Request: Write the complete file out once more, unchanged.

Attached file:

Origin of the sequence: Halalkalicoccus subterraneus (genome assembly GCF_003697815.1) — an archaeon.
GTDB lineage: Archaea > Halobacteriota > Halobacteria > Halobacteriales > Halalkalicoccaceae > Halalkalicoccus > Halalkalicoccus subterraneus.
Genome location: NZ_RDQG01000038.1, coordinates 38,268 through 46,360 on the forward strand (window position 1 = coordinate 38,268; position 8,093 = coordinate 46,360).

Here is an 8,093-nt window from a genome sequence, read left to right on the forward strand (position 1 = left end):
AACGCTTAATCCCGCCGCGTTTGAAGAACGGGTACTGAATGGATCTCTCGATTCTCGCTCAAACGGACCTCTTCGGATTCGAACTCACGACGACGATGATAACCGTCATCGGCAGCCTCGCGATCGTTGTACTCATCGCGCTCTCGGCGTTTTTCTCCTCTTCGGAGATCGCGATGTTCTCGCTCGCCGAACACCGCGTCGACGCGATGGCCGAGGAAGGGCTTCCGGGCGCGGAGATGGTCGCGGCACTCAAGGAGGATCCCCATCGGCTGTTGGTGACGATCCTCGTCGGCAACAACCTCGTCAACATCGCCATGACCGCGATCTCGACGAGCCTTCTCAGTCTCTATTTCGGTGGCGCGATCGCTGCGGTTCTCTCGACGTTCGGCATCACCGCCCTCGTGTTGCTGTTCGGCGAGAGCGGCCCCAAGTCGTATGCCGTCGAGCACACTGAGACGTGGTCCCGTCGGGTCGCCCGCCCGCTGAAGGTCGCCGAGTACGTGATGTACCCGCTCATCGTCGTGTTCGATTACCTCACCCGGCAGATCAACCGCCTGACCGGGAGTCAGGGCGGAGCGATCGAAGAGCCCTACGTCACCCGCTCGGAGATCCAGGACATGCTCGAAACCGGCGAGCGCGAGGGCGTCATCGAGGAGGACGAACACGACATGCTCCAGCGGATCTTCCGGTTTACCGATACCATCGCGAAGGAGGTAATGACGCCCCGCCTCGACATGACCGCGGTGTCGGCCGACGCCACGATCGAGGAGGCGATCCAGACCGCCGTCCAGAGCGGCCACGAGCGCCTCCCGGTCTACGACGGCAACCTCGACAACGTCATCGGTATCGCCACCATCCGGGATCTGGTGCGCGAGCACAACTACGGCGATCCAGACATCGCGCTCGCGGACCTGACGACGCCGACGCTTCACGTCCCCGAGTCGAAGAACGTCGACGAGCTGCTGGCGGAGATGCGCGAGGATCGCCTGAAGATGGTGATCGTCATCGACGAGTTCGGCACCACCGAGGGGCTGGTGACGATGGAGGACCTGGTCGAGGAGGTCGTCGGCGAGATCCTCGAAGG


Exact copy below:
Origin of the sequence: Halalkalicoccus subterraneus (genome assembly GCF_003697815.1) — an archaeon.
GTDB lineage: Archaea > Halobacteriota > Halobacteria > Halobacteriales > Halalkalicoccaceae > Halalkalicoccus > Halalkalicoccus subterraneus.
Genome location: NZ_RDQG01000038.1, coordinates 38,268 through 46,360 on the forward strand (window position 1 = coordinate 38,268; position 8,093 = coordinate 46,360).

Here is an 8,093-nt window from a genome sequence, read left to right on the forward strand (position 1 = left end):
AACGCTTAATCCCGCCGCGTTTGAAGAACGGGTACTGAATGGATCTCTCGATTCTCGCTCAAACGGACCTCTTCGGATTCGAACTCACGACGACGATGATAACCGTCATCGGCAGCCTCGCGATCGTTGTACTCATCGCGCTCTCGGCGTTTTTCTCCTCTTCGGAGATCGCGATGTTCTCGCTCGCCGAACACCGCGTCGACGCGATGGCCGAGGAAGGGCTTCCGGGCGCGGAGATGGTCGCGGCACTCAAGGAGGATCCCCATCGGCTGTTGGTGACGATCCTCGTCGGCAACAACCTCGTCAACATCGCCATGACCGCGATCTCGACGAGCCTTCTCAGTCTCTATTTCGGTGGCGCGATCGCTGCGGTTCTCTCGACGTTCGGCATCACCGCCCTCGTGTTGCTGTTCGGCGAGAGCGGCCCCAAGTCGTATGCCGTCGAGCACACTGAGACGTGGTCCCGTCGGGTCGCCCGCCCGCTGAAGGTCGCCGAGTACGTGATGTACCCGCTCATCGTCGTGTTCGATTACCTCACCCGGCAGATCAACCGCCTGACCGGGAGTCAGGGCGGAGCGATCGAAGAGCCCTACGTCACCCGCTCGGAGATCCAGGACATGCTCGAAACCGGCGAGCGCGAGGGCGTCATCGAGGAGGACGAACACGACATGCTCCAGCGGATCTTCCGGTTTACCGATACCATCGCGAAGGAGGTAATGACGCCCCGCCTCGACATGACCGCGGTGTCGGCCGACGCCACGATCGAGGAGGCGATCCAGACCGCCGTCCAGAGCGGCCACGAGCGCCTCCCGGTCTACGACGGCAACCTCGACAACGTCATCGGTATCGCCACCATCCGGGATCTGGTGCGCGAGCACAACTACGGCGATCCAGACATCGCGCTCGCGGACCTGACGACGCCGACGCTTCACGTCCCCGAGTCGAAGAACGTCGACGAGCTGCTGGCGGAGATGCGCGAGGATCGCCTGAAGATGGTGATCGTCATCGACGAGTTCGGCACCACCGAGGGGCTGGTGACGATGGAGGACCTGGTCGAGGAGGTCGTCGGCGAGATCCTCGAAGG